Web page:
Interview With Author Teri Wilson, “Unleashing Mr. Darcy”

By Ruth on September 3, 2016 in book, Interview, movie, television

Back in January, I had the supreme privilege of not only screening one of the most popular Hallmark films to come along in recent years–Unleashing Mr. Darcy–but I had the opportunity to interview the star of the film (Cindy Busby) as well as other cast members as the year has progressed. While not necessarily a “cast member,” no one can deny how much we owe to Teri Wilson, the author of this book-turned-film, for composing such a heartfelt, captivating story that resonates with fans on numerous levels. Last I checked, this film is still one of the most beloved Hallmark films around, and I was ecstatic to get the chance to ask Teri herself a few questions about how she got started writing, how her books have become optioned for films, and even a bit about her future endeavors.

teri What inspired you to become an author?  What kind of training have you received in writing? 

Books have always been a huge part of my life. I am an only child, and when I was growing up, I read all the time. I wrote for my high school literary magazine, but didn’t start writing as an adult until about ten years ago when my son urged me to give it a try.

My minor in college was English Literature, but other than writing workshops, I don’t have any formal training. I think the best way to learn to write is to read, read, read and spend time with fellow writers. I belong to a very supportive local writing group.

I believe Unleashing Mr. Darcy was the first of your books that became a film. How did Hallmark make the decision to turn that book into a film?

It definitely was the first. I have my agent, Elizabeth Winick Rubinstein, and executive producer, Sydell Albert, to thank for bringing the story to the Hallmark Channel. Liz asked Sydell to pitch the book to the network, and it took a while, but eventually they gave it the green light. No one was more surprised than I was.

Please tell us about your experience and involvement with Unleashing Mr. Darcy becoming a film. What was your specific role in the process?

The book was optioned and immediately a screenwriter began working on the screenplay. (I was not asked to write the screenplay, thank goodness. I do not know how to write teleplays!)

Once the network approved the screenplay, the movie went into production. Everything happened very fast. Within just weeks, the movie was cast and began filming. I was on set for two full days in Vancouver. The cast and crew could not have been nicer. I had a tiny cameo in the movie, and they even made a director’s chair for me with my name on it.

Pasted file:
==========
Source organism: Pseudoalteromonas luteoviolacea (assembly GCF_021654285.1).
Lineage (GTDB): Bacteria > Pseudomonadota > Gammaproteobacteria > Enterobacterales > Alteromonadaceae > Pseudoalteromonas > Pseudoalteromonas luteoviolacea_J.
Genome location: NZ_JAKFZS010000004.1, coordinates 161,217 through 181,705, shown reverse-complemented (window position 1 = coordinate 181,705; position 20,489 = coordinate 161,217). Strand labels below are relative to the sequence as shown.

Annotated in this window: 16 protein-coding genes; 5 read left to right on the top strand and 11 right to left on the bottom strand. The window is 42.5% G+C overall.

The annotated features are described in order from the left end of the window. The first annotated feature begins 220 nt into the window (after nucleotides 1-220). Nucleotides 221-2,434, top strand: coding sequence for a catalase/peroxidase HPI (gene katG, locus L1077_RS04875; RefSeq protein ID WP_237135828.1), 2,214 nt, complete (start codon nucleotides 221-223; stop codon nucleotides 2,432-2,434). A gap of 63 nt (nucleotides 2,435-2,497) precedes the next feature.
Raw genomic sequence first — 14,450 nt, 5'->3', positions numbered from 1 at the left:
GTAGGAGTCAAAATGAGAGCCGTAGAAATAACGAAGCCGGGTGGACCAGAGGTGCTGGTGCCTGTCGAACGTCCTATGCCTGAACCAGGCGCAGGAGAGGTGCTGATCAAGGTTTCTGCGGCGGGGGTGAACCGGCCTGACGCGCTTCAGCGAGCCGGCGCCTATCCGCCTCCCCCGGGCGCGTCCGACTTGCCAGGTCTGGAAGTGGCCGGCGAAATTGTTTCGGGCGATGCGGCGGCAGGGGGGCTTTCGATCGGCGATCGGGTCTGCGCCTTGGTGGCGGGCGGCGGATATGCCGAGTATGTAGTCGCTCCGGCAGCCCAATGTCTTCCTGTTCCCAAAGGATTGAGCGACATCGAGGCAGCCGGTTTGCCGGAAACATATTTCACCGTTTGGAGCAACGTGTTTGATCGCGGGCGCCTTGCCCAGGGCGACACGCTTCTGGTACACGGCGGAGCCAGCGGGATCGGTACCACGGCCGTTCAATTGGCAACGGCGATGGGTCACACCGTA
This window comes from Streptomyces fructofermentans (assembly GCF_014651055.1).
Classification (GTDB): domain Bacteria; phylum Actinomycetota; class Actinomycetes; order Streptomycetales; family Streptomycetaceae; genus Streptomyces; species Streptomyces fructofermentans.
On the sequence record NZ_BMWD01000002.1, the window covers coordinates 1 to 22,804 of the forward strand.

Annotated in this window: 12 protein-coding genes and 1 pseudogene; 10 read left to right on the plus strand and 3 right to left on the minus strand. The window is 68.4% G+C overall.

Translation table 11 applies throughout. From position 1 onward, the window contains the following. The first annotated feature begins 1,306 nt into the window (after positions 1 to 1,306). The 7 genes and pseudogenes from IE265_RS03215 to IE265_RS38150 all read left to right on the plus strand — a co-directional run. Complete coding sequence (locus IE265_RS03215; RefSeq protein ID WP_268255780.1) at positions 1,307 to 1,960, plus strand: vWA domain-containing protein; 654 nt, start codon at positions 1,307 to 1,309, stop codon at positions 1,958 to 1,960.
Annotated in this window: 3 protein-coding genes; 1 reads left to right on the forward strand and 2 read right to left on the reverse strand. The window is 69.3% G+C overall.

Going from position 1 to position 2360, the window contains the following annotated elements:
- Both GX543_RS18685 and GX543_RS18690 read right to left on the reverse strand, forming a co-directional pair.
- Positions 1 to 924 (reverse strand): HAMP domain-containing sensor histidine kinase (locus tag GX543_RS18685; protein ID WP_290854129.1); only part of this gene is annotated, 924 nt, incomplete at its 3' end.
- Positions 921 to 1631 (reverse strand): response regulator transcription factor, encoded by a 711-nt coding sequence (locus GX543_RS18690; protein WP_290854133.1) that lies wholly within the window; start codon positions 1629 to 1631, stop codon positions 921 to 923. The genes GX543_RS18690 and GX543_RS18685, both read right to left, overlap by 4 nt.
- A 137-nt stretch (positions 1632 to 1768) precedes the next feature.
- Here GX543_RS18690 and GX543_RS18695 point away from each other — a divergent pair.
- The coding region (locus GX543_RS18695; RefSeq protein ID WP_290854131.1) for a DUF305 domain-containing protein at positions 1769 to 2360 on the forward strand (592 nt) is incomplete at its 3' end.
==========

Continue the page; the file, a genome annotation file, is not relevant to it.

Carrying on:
After filming, I just worked really hard to promote the film. I figured it would probably be my only movie, so I wanted to make sure people actually watched it. Haha. In all seriousness, I was just really grateful for the experience and wanted to do everything I could to make the project a success for everyone involved. I did a lot of promo on social media, and when the movie aired, we had a premiere party in my hometown at a movie theatre that live-streamed the film. We had special Mr. Darcy cocktails and my friends and family all tweeted during the commercial breaks. It was such a fun night.

Why do you think this story/film resonates with so many people?

I think the film resonates with viewers because the story is timeless. It’s based on Jane Austen’s Pride & Prejudice, which is one of the most beloved books in literary history. Mr. Darcy is the classic romantic hero. Ryan Paevey had big shoes to fill when it came to this role, and he did a fantastic job. He’s the perfect modern Darcy.

The Art of Us (an upcoming Hallmark movie)

The Art of Us (an upcoming Hallmark movie)

Tell us about this next book that Hallmark is planning to turn into a film. When do you think the film may happen?

I actually have two books in development with Hallmark. The first is a Christmas book called Sleigh Bell Sweethearts. It’s about a woman who unexpectedly inherits a reindeer farm. Of course the farm also comes with a handsome ranch hand too, so it’s a holiday romance story. According to what I’ve heard, we’re trying to get this movie ready in time to air this Christmas season.

The other book is called The Art of Us, and it’s a modern Pygmalion/My Fair Lady-inspired story with an art theme. The heroine is an art professor and Vincent Van Gogh scholar who tries to pass her dreamy dog walker off as a classically trained artist. I love this book, and think it will make a great film for Hallmark because it’s a very visual love story. Also, the dogs are precious.

What is a typical daily schedule like for you when you’re writing?

I’m not a morning person, so I like to have coffee in the morning and answer emails, then read a book or watch TV for about an hour or so before I get started. I like to write at a cupcake bakery in my neighborhood called Bird because the people there are so nice, and the bakery itself is gorgeous. I feel like I’m in Paris when I’m there. Also, the food is delicious. I was at Bird when I first got the news that Hallmark was moving Unleashing Mr. Darcy into production. I’m pretty sure I cried all over my cupcake.

I usually write until evening and then go take a yoga or barre class. I hang out with my husband and dogs until bedtime or do something fun with my friends. I like to read for a while before I go to bed. If I’m on deadline, I might write again for an hour or so late at night, but I try not to do that because it’s hard to get to sleep afterward.

What kind of research do you do when writing a book? 

I love to travel, and I’m very inspired by a sense of place. So most of my books start with a trip to a place I’d like to write about. I started writing Unleashing Mr. Darcy during my first trip to England. (The book takes place in London. The movie is set in America.)